"Harlem Shuffle"| Reviewed by Bill Schwab
Two-time Pulitzer Prize winner Colson Whitehead returns with a book containing three novella-length stories set in Harlem during 1959, 1964 and 1966. He uses these points in time to illustrate the gradual changes in Harlem, in New York City, and in the protagonist himself.
“Harlem Shuffle” is an ingenious, entertaining, smart work of fiction about Ray Carney who is building an “unlikely kingdom” by selling used furniture and sometimes stolen items. The entrepreneur needs funds to maintain his store location on Harlem’s prominent 125th Street.
Carney is about 30-years-old when we meet him. He is happily married to Elizabeth, and together they enjoy their young child and are anticipating a second. Remarkably, Carney grew up to be a fairly responsible person given his own unstable background. His mother died when he was young, and his father was a petty criminal who frequently abandoned Carney.
One fortunate thing his father inadvertently did was to leave him a stash of money. After his dad was shot to death by police, Ray found $30,000 hidden in his dad’s old truck. This is the money Carney used to set up his store.
The shadowy difference between what is legal and what is illegal is at the center of “Harlem Shuffle”. Carney encounters a fork in the road many times: he must decide to take his family members’ path of criminality or try to become an upstanding member of Harlem's Black business elite.
Each of the novel’s three plot lines revolves around a crime of violence and its accompanying moral ambiguity for Ray. As the story opens, Carney is “only slightly bent when it [comes] to being crooked.” But he soon accommodates his cousin Freddie and hides items from Freddie’s heists at the furniture store.
Then, when Freddie robs the opulent Hotel Theresa, a host of underworld figures enter Carney’s life. They include the mobster Chink Montigue, “known for his facility with a straight razor;” World War II veteran Pepper; and the homicidal, purple-suited Miami Joe. These and other characters force Carney to choose just how crooked he wants to be.
Race is a constant powerful factor in Carney’s life. “He was 13 during the riots of ‘43. A white cop shot a Negro soldier. For two nights Harlem was aboil,” writes Whitehead. When the book concludes 20 years later, Harlem is on fire again after another white officer shoots and kills a high school freshman suspected of reaching for a knife.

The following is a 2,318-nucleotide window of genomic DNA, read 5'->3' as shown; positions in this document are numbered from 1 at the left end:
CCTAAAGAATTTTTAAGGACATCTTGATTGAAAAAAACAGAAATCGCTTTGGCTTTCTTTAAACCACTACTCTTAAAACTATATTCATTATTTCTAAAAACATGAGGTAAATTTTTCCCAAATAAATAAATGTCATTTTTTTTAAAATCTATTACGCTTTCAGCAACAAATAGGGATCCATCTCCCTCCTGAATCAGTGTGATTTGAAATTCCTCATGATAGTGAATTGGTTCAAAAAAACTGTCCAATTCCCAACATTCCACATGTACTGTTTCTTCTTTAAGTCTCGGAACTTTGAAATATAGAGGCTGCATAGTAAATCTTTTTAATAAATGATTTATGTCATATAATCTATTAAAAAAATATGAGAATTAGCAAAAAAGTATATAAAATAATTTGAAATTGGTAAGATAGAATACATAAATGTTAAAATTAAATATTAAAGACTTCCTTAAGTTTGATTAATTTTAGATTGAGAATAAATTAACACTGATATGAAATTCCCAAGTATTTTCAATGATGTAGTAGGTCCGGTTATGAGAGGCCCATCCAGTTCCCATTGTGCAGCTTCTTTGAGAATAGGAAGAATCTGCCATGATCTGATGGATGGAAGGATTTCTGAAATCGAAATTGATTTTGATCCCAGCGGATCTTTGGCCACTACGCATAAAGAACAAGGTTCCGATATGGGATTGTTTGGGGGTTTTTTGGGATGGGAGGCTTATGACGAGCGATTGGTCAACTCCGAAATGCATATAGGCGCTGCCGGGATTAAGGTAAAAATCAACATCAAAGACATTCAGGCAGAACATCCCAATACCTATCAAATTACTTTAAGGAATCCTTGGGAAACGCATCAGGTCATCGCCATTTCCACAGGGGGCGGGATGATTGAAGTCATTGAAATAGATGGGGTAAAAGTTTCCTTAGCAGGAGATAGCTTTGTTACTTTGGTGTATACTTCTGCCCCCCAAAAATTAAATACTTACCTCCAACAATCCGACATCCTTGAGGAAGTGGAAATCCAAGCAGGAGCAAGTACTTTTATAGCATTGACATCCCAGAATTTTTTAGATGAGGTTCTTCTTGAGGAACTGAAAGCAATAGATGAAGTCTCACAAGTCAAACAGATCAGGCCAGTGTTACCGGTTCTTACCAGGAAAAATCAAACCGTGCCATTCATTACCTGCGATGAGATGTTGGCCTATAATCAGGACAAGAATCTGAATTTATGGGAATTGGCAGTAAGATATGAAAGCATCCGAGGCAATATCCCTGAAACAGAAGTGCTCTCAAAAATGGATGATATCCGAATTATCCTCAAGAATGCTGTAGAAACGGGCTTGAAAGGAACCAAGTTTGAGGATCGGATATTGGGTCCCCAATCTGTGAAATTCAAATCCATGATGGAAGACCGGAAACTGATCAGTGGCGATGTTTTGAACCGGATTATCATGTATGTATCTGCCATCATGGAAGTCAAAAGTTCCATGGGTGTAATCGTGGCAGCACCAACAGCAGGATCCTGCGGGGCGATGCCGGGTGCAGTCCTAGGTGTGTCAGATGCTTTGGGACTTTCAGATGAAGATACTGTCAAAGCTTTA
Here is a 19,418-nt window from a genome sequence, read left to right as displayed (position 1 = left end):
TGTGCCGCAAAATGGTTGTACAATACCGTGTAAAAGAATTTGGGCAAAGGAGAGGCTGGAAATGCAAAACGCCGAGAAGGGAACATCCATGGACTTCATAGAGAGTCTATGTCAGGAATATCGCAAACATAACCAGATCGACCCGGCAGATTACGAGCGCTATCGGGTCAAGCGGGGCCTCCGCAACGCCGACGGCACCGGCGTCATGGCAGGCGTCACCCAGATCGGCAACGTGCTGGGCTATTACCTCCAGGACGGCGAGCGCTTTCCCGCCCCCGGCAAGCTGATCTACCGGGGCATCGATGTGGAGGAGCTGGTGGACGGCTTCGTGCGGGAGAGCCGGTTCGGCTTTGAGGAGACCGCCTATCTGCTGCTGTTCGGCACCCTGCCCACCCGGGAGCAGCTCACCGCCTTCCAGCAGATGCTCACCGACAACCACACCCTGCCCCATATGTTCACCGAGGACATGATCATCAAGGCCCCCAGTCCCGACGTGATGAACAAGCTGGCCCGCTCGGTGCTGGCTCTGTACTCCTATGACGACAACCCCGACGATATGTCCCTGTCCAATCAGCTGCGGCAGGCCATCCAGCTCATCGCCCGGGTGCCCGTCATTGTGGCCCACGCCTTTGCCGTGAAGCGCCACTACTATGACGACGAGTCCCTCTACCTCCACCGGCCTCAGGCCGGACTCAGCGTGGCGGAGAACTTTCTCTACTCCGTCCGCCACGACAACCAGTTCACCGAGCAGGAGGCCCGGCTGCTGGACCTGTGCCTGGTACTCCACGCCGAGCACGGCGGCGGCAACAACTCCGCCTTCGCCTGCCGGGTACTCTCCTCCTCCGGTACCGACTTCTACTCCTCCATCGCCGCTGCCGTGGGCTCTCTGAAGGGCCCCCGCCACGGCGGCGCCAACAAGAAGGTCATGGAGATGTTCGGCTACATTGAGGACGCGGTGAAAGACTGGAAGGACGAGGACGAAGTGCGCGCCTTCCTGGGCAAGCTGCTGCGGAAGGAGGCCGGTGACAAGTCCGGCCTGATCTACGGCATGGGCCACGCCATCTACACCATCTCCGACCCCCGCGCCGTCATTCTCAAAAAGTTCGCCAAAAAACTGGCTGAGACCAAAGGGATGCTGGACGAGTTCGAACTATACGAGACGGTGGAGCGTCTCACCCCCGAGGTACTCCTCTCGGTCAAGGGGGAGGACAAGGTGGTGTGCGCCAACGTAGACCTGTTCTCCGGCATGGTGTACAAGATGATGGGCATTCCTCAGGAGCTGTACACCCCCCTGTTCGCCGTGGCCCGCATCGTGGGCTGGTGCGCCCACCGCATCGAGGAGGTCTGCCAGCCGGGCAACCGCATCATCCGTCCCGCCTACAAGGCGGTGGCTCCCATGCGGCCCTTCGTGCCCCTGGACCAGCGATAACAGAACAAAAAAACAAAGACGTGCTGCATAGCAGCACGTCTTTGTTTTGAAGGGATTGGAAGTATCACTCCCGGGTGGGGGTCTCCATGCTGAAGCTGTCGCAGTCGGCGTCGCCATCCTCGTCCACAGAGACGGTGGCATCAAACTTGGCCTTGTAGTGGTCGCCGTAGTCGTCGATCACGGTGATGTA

In between these two events Whitehead deftly depicts the systemic racism to which Black people in the 50s and 60s were subjected. For example, Carney has to deceive his peers in order to join the Dumas Club, the most elite social organization for Black men in Harlem, because his skin is too dark—he does not pass” the brown paper bag test.” He also dreams of living in an apartment on Riverside Drive but knows institutional racism, e.g. red-lining, is designed to keep Blacks out.
Whitehead adroitly describes Carney’s crimes and describes how little they have to do with morality. As soon as Carney opens his showroom, he has to bribe cops and gangsters alike for protection. When his father's criminal friends demand use of the furniture store for more nefarious purposes, he quickly gives in to save his life.
It is noteworthy that Whitehead, who was born in 1969 and raised in an affluent family in Manhattan, can so deftly enable the reader to emotionally identify with the mid-20th century culture of Harlem.
“Harlem Shuffle” is a superb story. Whitehead follows the tradition of Black writers who use crime fiction to demonstrate the hypocrisy of the U.S. justice system. He skillfully exposes the fact that America itself was born of the theft of Black people and their freedom, a theft that continues to be in the process of being repaired.
About the Author: Colson Whitehead is the author of 10 books of fiction and nonfiction. He is a two-time Pulitzer Prize winner for fiction, for “The Nickel Boys” and “The Underground Railroad.” Doubleday is the publisher of this 318-page crime novel.